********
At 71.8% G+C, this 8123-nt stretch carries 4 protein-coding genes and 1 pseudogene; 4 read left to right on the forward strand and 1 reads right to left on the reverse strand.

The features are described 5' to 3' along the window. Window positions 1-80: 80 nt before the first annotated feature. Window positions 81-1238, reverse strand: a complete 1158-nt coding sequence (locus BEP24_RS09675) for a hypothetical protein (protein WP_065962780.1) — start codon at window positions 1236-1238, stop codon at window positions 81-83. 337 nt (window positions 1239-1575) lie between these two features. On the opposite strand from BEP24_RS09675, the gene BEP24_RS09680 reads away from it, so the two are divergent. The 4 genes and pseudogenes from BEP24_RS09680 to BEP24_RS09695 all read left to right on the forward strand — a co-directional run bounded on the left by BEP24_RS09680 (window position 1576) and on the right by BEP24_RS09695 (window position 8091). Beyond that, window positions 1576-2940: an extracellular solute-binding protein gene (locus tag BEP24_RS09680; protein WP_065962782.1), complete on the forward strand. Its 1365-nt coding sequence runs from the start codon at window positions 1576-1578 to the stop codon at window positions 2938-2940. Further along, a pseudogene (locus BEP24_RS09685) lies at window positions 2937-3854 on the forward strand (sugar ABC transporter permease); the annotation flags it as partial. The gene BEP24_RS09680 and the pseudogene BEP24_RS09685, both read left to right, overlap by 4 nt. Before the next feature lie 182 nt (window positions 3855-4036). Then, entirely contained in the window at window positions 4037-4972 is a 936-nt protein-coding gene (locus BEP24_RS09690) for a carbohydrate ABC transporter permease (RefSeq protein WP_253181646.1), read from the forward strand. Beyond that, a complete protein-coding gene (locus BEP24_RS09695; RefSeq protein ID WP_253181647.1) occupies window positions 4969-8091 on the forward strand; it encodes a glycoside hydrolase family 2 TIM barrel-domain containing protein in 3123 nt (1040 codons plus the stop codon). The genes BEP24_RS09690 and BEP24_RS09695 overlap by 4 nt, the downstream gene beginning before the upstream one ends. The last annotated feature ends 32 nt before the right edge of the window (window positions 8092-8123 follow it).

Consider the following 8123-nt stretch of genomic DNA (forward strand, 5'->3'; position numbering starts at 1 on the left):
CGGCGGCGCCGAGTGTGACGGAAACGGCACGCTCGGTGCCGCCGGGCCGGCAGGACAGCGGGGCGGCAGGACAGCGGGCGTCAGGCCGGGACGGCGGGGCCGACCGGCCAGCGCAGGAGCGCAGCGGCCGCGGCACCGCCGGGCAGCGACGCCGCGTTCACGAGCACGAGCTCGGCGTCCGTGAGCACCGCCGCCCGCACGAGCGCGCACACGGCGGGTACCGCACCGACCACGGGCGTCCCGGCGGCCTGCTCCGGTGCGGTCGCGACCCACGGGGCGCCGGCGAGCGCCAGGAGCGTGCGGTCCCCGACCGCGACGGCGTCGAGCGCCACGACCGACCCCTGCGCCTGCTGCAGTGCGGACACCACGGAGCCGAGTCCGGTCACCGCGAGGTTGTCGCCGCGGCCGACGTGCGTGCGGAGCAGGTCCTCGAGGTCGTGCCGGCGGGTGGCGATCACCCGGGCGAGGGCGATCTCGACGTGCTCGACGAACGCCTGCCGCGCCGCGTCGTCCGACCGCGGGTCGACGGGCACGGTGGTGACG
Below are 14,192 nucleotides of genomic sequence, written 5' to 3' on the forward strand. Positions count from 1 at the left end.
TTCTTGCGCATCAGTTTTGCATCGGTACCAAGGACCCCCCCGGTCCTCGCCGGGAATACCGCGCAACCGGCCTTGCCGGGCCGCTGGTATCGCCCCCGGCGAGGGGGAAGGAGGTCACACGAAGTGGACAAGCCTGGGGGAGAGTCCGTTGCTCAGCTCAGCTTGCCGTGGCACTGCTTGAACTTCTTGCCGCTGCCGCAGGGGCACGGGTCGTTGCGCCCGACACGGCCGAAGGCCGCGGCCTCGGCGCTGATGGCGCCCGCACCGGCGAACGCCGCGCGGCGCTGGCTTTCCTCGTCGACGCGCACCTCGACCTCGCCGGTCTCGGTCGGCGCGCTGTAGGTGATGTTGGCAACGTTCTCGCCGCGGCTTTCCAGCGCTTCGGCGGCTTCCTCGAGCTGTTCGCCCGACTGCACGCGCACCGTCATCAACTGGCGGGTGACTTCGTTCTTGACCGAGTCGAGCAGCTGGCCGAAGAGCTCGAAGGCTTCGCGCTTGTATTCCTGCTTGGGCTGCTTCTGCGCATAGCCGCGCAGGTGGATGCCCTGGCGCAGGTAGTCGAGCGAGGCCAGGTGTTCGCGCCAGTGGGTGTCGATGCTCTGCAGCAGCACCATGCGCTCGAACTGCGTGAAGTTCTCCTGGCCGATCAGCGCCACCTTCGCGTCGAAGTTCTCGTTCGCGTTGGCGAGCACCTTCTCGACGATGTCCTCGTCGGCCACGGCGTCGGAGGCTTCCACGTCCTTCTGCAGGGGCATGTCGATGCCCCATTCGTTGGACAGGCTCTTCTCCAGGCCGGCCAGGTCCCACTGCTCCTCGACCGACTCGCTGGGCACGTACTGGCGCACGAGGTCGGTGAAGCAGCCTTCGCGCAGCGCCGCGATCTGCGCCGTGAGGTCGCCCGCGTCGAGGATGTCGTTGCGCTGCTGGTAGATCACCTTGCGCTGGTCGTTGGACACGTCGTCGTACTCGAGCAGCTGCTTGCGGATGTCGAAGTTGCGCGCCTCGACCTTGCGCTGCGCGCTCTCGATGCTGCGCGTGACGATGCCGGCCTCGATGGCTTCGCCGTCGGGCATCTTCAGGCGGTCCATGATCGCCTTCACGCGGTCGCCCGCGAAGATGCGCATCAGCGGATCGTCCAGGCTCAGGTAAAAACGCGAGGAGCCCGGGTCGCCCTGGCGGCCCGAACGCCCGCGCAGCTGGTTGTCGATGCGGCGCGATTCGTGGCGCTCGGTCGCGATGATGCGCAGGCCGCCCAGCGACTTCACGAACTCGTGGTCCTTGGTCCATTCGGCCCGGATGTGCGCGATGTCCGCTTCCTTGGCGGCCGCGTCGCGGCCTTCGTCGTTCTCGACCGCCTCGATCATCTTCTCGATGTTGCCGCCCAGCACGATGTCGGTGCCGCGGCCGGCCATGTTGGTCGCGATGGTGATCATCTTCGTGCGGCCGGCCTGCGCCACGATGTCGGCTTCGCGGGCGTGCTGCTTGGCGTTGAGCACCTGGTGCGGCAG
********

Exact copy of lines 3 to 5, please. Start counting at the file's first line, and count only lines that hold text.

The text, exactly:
Consider the following 8123-nt stretch of genomic DNA (forward strand, 5'->3'; position numbering starts at 1 on the left):
CGGCGGCGCCGAGTGTGACGGAAACGGCACGCTCGGTGCCGCCGGGCCGGCAGGACAGCGGGGCGGCAGGACAGCGGGCGTCAGGCCGGGACGGCGGGGCCGACCGGCCAGCGCAGGAGCGCAGCGGCCGCGGCACCGCCGGGCAGCGACGCCGCGTTCACGAGCACGAGCTCGGCGTCCGTGAGCACCGCCGCCCGCACGAGCGCGCACACGGCGGGTACCGCACCGACCACGGGCGTCCCGGCGGCCTGCTCCGGTGCGGTCGCGACCCACGGGGCGCCGGCGAGCGCCAGGAGCGTGCGGTCCCCGACCGCGACGGCGTCGAGCGCCACGACCGACCCCTGCGCCTGCTGCAGTGCGGACACCACGGAGCCGAGTCCGGTCACCGCGAGGTTGTCGCCGCGGCCGACGTGCGTGCGGAGCAGGTCCTCGAGGTCGTGCCGGCGGGTGGCGATCACCCGGGCGAGGGCGATCTCGACGTGCTCGACGAACGCCTGCCGCGCCGCGTCGTCCGACCGCGGGTCGACGGGCACGGTGGTGACG
Below are 14,192 nucleotides of genomic sequence, written 5' to 3' on the forward strand. Positions count from 1 at the left end.